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Why A Birthplace Matters Essay

1010 words - 5 pages

Turn on the news. Most likely, one of the top stories will be an update on a conflict occurring in the Middle East. Throughout history, the Middle East has been a land of conflict and violence. Although it is difficult to pinpoint the source of all of this strife, one could argue that because the Middle East, especially Jerusalem, is a place of importance for three major world religions, this region is bound to have strained relationships. However, in order to fully understand this region, it is necessary to have an understanding of the three religions that lay claims to the Middle East. Those religions are Judaism, Christianity, and Islam. Although on the surface, these three religions seem quite unrelated, they are actually intricately bound together and very similar. No matter how different the practices and beliefs of Jews, Christians, and Muslims may seem, these three religions are similar because they all began in the same region and built upon similar beliefs. Since the Middle East is the birthplace of three related major world religions: Judaism, Christianity, and Islam, these religions share similarities that bind them together, such as monotheism, prophets and teachings, similarities that are very important in Middle Eastern politics today.
Judaism grew out of the beliefs of the ancient Hebrew people. “The Hebrews believed that God had made a covenant, or binding agreement, with Moses. Under this agreement, the Hebrews accepted God as the ruler of heaven and Earth. In return, God made the Hebrews the chosen people on Earth (Ahmad 563).” This covenant reinforced the monotheism of the Hebrews; they fully accepted the idea that there was only one God (564). “The Hebrews recorded their early history as well as the moral and religious laws of God in their sacred book, the Torah (564).” In addition to the Ten Commandments, the Torah contained the moral guidelines of the Hebrews. These elevated codes led to Judaism’s ethical world view (564). While many prophets existed during the times of the Hebrews, Abraham became known as the Father of the Jewish people. Judaism became the building block for the two religions to come that would build off of its beliefs and teachings. In today’s world, Jews still revere the beliefs and practices of the ancient Hebrews. Like their ancestors, they also consider Israel, particularly the holy city of Jerusalem, to be sacred (Blackadar 6). When Zionism took off in the later part of the nineteenth century, historic religious ties drew the long-displaced Jews to yearn to return to their spiritual homeland (Blackadar 6).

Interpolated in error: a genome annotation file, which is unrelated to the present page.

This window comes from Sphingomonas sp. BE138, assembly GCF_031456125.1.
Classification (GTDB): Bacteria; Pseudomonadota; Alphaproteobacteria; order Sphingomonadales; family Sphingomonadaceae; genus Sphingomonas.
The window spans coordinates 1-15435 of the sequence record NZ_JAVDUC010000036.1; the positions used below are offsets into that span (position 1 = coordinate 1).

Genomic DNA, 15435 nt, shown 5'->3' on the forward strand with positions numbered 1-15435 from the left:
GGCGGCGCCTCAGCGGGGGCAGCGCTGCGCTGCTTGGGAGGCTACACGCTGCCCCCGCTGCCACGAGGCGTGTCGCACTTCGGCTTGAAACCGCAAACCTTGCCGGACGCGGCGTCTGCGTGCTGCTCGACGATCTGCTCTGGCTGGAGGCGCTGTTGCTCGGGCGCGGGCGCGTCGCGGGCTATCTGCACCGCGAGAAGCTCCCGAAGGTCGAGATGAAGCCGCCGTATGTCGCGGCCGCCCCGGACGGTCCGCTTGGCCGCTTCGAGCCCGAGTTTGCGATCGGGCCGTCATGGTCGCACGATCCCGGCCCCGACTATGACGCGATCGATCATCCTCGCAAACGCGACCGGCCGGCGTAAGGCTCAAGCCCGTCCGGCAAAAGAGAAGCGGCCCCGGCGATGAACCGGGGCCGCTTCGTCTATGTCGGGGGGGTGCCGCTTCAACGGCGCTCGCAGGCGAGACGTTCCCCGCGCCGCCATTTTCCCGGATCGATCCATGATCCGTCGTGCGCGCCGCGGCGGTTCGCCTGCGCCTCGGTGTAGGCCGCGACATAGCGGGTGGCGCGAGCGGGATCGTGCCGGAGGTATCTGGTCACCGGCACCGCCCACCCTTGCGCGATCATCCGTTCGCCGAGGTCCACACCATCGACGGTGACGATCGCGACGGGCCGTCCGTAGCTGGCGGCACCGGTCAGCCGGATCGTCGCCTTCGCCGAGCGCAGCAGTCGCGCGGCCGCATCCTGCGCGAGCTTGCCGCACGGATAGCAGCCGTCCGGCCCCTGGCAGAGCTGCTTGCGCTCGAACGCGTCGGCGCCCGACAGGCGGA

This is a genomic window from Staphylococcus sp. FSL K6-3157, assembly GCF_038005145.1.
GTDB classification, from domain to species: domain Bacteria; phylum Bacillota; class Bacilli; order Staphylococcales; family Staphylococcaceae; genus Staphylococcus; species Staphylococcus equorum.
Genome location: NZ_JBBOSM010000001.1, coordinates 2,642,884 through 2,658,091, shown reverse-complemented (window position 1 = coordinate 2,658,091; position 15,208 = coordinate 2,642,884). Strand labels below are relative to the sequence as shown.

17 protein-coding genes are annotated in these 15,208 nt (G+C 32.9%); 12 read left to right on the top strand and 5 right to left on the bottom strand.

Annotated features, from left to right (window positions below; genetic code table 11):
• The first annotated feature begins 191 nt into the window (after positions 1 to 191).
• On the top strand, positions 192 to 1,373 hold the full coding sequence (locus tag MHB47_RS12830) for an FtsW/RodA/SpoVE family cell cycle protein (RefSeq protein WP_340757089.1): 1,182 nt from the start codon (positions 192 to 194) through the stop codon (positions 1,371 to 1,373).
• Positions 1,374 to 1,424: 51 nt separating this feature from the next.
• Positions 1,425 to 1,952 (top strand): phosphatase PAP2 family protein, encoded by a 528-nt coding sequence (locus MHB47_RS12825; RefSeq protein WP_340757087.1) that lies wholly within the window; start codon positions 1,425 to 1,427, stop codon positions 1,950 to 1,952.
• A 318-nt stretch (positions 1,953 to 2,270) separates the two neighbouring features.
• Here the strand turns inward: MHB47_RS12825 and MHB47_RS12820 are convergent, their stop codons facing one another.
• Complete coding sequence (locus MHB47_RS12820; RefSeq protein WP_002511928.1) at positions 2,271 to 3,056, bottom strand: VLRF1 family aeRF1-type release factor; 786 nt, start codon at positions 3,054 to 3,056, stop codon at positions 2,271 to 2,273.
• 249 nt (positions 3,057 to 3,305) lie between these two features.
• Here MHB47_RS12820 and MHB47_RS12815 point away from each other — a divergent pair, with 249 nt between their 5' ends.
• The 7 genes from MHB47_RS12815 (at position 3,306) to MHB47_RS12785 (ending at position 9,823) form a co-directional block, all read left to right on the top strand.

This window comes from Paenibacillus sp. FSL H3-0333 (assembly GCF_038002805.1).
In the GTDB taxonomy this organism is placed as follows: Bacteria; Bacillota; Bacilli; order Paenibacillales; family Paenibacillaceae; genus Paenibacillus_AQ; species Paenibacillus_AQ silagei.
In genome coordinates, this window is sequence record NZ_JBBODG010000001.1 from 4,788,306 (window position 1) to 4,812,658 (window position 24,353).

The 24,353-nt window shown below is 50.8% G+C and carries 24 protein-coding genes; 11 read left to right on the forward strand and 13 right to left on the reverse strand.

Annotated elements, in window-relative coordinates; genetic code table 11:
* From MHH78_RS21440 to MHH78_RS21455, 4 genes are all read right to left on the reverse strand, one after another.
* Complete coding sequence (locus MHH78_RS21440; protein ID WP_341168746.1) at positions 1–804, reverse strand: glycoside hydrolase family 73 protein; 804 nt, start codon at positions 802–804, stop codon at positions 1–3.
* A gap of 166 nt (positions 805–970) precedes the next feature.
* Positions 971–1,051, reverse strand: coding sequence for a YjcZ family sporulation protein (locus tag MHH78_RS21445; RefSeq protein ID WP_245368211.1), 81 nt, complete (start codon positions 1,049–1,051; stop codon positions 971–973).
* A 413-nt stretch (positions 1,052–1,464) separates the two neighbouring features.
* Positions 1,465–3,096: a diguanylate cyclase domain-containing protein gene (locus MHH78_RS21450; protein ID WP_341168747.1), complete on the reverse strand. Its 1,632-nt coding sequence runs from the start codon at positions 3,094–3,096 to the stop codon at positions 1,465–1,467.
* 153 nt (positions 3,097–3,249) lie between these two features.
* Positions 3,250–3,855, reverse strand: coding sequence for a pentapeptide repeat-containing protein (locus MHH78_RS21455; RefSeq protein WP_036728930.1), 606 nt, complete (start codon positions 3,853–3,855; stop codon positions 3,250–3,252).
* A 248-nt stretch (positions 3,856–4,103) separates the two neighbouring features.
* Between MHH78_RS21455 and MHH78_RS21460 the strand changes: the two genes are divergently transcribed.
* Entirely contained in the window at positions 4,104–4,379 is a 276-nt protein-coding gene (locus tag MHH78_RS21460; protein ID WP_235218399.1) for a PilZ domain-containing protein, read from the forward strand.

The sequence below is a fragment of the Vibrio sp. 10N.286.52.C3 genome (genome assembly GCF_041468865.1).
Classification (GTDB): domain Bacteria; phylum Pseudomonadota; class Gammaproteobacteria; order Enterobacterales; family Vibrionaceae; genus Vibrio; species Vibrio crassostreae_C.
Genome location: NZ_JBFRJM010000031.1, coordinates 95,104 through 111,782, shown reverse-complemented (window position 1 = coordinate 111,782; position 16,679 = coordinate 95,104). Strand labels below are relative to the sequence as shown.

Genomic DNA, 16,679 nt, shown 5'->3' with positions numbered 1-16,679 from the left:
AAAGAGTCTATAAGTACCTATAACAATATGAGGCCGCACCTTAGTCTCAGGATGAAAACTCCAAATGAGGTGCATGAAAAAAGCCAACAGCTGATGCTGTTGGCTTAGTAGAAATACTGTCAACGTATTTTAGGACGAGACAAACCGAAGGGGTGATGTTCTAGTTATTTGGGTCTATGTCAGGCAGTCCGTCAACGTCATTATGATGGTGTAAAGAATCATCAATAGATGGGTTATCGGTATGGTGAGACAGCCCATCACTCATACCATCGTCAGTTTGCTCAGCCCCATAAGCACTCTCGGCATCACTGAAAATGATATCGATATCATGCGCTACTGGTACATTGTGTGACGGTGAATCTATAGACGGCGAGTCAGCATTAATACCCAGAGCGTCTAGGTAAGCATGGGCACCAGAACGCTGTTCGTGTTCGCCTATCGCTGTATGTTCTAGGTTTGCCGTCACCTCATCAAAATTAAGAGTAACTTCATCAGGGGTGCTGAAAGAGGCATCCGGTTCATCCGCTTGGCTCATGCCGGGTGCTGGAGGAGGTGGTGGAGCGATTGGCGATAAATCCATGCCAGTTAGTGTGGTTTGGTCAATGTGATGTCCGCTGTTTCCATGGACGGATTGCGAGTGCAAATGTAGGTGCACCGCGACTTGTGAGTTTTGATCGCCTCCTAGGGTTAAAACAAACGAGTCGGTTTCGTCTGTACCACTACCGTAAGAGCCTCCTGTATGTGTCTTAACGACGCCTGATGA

Hundreds of years after Judaism began, the Middle East was once again the birthplace of a religion that would one day be an important part of international politics (Ahmad 565). Christianity, which was founded by Jesus Christ, sprouted from Jewish traditions (565). Like Jews, Christians are also monotheistic, however Christians believe in one God in three persons (565). Christians believe in...

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